Homes with hardwood flooring sell for a higher price and sell faster.
According to the National Wood Flooring Association, 99% of real estate agents say homes with hardwood flooring are easier to sell, and 90% say they sell for more money.
While this may vary a bit by market, generally dark hardwood floors are the most popular, followed by light natural (non-yellow) hardwood floors. See best stain colors for selling a house.
Higher end and luxury homes tend to have wider planks (e.g. 3 1/4″ or wider) as they make the space look larger and more upscale. (If you are adding in new hardwood floors, you will usually find the price difference between the 2 1/4″ and 3 1/4″ is insignificant vs the visual impact is large so it’s usually worth the small extra investment…and then some.
If hardwood flooring is already in the home, you have hit the jackpot. If the hardwood is underneath the carpet, it’s usually in protected and in good condition. You can instantaneously improve the floors by ripping up the carpet and refinishing the hardwood flooring.
This is by far your strongest return on investment as it’s less expensive to refinish the hardwood than to recarpet. In fact, it’s your cheapest option overall and improves the selling value the most.
While solid hardwood is the preferred route and can often be less expensive in many hardwood markets (or not significantly different), an alternative would be to engineered hardwood flooring. Generally the cost difference on the wood is not that different, but if you are dealing with a home that doesn’t have plywood sub-floors, the installation costs may be lower (as less prep work is needed).
Ways to save money on hardwood floors if you’re flipping a home
- If you’re adding solid hardwood, consider buying No 1 Common rather than Select grade. If usually costs a bit less. (If you are adding hardwood to an additional area (e.g. kitchen, entryway), be sure to match the species and grade that’s already there. See how to match existing hardwood).
- If you are refinishing existing hardwood, use a high quality polyurethane…but buy it yourself. Usually, this will save you some money. You can see my recommendations and where to order in this blog post – best brands of polyurethane.
- Find a good and reasonably priced local hardwood installer and refinisher. Use the same company each time. You may be able to get a discounted price if you use them more often. (And, you should also know that many “cheap” refinishers will actually cost you more money due to poor sanding jobs and other mistakes (including cheap polyurethane that will smell and take much longer to cure (which will slow down the rest of your work).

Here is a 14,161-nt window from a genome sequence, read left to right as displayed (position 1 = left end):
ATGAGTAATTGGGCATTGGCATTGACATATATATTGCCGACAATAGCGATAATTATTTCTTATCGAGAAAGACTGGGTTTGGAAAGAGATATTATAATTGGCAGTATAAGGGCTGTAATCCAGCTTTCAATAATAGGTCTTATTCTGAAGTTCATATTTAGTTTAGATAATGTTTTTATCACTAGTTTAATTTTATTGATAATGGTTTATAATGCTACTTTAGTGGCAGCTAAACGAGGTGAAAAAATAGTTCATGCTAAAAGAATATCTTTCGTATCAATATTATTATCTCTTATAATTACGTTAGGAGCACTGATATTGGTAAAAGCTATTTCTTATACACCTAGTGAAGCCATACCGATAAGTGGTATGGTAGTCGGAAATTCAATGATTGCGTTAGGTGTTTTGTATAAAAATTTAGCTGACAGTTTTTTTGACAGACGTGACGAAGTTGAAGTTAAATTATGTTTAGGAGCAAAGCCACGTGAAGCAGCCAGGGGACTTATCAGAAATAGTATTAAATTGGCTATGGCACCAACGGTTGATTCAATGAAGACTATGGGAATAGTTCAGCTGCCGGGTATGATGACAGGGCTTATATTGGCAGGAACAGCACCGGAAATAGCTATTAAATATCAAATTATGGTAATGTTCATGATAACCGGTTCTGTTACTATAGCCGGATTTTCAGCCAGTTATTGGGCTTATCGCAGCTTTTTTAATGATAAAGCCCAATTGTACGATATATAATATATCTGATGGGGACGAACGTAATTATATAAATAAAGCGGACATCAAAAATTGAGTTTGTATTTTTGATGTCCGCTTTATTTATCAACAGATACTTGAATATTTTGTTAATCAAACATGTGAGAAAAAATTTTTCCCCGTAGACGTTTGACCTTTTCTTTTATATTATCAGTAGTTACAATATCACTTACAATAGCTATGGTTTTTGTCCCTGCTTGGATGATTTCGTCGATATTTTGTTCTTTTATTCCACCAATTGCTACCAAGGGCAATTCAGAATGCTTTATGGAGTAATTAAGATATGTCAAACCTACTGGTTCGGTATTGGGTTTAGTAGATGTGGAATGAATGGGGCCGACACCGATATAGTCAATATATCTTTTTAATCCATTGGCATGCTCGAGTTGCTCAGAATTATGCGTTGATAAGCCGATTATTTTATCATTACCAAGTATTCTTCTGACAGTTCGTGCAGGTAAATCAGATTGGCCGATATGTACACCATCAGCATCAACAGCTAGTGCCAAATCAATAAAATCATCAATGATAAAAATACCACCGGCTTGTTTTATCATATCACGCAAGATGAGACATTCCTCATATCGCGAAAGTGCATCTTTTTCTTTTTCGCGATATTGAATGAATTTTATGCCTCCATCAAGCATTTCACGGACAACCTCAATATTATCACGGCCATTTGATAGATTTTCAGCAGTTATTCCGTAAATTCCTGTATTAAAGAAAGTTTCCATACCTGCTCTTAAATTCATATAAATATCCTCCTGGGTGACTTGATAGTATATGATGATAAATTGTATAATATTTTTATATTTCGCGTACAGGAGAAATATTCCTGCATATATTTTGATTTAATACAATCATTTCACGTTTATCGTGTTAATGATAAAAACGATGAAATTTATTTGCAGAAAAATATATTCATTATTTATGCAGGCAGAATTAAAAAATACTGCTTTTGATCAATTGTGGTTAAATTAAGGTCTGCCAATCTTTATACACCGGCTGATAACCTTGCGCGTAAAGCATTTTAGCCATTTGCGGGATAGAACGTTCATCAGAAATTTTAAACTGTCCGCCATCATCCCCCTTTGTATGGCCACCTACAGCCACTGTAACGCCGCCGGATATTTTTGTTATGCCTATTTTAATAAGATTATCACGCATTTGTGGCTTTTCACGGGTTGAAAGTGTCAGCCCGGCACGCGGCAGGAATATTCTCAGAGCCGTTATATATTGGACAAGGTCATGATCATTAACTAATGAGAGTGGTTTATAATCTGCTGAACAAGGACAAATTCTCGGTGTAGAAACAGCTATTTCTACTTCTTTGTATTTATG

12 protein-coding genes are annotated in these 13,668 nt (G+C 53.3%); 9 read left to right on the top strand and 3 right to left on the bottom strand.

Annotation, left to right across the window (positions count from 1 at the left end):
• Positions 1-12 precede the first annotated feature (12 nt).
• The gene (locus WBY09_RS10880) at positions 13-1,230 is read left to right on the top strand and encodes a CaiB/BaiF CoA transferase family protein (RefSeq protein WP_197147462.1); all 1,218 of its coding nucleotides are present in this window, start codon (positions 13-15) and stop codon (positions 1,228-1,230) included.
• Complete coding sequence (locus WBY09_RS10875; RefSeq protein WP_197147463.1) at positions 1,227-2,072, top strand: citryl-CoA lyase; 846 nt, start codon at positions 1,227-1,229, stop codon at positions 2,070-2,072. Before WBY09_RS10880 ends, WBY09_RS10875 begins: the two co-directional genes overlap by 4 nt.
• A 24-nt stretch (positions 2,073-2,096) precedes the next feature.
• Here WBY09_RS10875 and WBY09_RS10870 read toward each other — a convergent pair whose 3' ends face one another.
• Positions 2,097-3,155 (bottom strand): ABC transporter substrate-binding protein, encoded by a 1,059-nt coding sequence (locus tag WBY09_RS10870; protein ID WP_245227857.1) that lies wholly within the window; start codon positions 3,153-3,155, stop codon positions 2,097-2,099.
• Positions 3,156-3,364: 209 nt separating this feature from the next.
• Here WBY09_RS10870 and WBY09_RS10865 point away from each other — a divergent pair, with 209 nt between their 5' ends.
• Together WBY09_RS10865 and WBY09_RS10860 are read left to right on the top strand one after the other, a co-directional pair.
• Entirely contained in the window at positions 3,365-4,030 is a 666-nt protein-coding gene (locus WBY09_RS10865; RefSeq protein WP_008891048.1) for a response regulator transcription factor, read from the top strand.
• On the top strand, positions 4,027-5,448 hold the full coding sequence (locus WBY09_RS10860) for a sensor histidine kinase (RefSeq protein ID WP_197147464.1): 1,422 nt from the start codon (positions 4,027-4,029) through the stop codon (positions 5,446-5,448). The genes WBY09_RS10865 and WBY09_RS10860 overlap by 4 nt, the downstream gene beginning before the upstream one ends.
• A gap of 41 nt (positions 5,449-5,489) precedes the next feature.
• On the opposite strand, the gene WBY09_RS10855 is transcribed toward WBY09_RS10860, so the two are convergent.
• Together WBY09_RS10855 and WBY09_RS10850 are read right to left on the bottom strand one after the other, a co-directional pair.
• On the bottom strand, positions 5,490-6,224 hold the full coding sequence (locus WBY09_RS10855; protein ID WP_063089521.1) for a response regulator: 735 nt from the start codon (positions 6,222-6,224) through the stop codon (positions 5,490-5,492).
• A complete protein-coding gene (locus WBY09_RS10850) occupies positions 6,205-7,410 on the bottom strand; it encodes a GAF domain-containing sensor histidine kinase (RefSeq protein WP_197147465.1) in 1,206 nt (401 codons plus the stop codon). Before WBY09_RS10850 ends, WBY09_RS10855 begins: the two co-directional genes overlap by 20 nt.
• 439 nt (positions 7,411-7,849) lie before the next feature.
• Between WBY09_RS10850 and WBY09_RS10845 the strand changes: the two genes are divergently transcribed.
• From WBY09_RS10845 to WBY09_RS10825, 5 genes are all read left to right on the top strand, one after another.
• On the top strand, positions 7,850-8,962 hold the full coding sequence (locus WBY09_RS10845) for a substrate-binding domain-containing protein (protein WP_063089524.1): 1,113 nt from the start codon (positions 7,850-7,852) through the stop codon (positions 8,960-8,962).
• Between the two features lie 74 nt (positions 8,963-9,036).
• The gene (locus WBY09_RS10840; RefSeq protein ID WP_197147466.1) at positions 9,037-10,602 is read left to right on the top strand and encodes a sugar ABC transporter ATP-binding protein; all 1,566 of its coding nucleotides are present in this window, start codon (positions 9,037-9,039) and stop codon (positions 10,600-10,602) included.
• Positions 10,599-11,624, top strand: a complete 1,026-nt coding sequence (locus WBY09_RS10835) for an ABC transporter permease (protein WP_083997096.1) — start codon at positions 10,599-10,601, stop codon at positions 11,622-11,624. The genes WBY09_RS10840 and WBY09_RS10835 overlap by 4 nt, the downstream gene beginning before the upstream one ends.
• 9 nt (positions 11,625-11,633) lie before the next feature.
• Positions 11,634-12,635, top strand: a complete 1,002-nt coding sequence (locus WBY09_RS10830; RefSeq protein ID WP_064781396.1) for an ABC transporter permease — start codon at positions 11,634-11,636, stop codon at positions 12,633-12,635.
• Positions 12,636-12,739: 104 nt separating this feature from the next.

Tile preferred in warmer climates
In the warmer sunbelt areas, tile is the preferred surface for the main living areas. These areas would include South California, Southwest, Texas, the bible belt and Florida. Most homes in these regions are build on slabs, so tile is easier, cheaper and more practical to install. Tile flooring also helps cool the home so it leads to better indoor comfort and energy efficiency.
Likewise, in the cooler climates, hardwood helps with indoor comfort and energy efficiency as it’s warmer and insulates better which comes in handy during the cooler part of the year. Hardwood is not that practical in the warm climates where homes are usually built on a slab, and where there are wide variations in humidity levels.
Getting back to the southern regions of the country, tile is preferred (including tile that looks hardwood) and in more upscale areas, natural stone (e.g. travertine) are preferred or even expected. This is the case for the main living areas (living room, dining room, kitchen, family room), but often carpet is preferred for bedrooms for softness and safety (especially for younger kids or aging adults).